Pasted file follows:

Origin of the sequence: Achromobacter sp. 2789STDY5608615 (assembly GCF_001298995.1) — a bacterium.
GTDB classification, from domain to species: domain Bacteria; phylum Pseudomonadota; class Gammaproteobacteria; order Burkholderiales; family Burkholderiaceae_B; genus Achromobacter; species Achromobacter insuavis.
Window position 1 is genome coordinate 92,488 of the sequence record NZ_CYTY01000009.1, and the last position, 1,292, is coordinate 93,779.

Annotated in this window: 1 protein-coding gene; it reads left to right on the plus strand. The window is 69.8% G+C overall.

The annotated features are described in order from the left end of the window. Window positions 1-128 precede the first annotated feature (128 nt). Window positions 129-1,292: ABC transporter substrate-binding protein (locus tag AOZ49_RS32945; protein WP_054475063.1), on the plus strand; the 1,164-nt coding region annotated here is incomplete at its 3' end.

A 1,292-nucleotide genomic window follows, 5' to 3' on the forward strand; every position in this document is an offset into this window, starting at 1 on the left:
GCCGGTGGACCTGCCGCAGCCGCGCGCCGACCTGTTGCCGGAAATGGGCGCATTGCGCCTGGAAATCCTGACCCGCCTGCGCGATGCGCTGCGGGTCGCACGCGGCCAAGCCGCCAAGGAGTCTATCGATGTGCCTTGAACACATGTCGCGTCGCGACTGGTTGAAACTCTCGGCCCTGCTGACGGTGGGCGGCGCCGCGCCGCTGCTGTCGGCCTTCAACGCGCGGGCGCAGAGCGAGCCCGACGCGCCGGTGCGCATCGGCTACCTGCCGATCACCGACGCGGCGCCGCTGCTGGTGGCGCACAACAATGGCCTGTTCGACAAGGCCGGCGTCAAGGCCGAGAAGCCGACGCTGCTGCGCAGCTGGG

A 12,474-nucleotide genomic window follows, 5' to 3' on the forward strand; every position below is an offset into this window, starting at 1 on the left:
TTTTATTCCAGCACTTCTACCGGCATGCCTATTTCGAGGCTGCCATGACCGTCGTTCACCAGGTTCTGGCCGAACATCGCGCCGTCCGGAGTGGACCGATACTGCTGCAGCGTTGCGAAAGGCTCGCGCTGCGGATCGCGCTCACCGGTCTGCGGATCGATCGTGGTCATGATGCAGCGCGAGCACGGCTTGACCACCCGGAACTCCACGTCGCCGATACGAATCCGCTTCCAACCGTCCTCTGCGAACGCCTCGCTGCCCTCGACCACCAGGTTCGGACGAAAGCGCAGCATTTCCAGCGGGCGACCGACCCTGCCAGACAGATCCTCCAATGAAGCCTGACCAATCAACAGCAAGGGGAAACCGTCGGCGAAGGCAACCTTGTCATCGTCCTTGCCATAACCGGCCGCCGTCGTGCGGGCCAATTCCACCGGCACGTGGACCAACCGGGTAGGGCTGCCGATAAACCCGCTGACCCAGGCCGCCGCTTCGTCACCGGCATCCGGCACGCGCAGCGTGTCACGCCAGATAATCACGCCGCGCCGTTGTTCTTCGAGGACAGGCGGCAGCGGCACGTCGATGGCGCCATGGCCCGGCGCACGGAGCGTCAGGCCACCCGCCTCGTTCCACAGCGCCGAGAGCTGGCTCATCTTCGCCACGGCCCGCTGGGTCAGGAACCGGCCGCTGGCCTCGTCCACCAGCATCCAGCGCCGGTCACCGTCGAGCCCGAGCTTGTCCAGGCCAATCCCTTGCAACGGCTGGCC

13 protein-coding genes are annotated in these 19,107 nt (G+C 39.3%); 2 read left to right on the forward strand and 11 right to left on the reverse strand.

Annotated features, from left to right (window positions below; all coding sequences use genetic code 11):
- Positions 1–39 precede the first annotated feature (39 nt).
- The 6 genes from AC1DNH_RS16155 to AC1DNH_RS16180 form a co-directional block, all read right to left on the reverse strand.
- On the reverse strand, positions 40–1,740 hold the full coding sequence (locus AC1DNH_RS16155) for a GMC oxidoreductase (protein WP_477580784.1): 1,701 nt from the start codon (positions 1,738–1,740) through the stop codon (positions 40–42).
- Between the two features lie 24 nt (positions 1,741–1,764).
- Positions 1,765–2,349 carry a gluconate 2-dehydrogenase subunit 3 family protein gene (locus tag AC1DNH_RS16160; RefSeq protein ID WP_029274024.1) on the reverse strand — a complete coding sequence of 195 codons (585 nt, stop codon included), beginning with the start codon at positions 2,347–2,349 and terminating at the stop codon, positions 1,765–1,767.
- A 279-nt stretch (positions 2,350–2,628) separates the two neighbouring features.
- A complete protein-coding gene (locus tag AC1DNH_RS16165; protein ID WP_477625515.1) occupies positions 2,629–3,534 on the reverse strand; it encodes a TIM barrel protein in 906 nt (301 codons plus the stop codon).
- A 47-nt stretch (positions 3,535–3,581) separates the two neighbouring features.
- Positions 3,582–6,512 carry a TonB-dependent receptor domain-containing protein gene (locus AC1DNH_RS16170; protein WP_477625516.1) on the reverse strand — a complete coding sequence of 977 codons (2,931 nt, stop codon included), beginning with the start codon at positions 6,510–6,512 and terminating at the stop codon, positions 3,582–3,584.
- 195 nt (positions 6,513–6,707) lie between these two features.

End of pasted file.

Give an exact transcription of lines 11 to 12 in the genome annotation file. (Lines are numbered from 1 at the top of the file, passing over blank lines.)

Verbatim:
Annotated features, from left to right (window positions below; all coding sequences use genetic code 11):
- Positions 1–39 precede the first annotated feature (39 nt).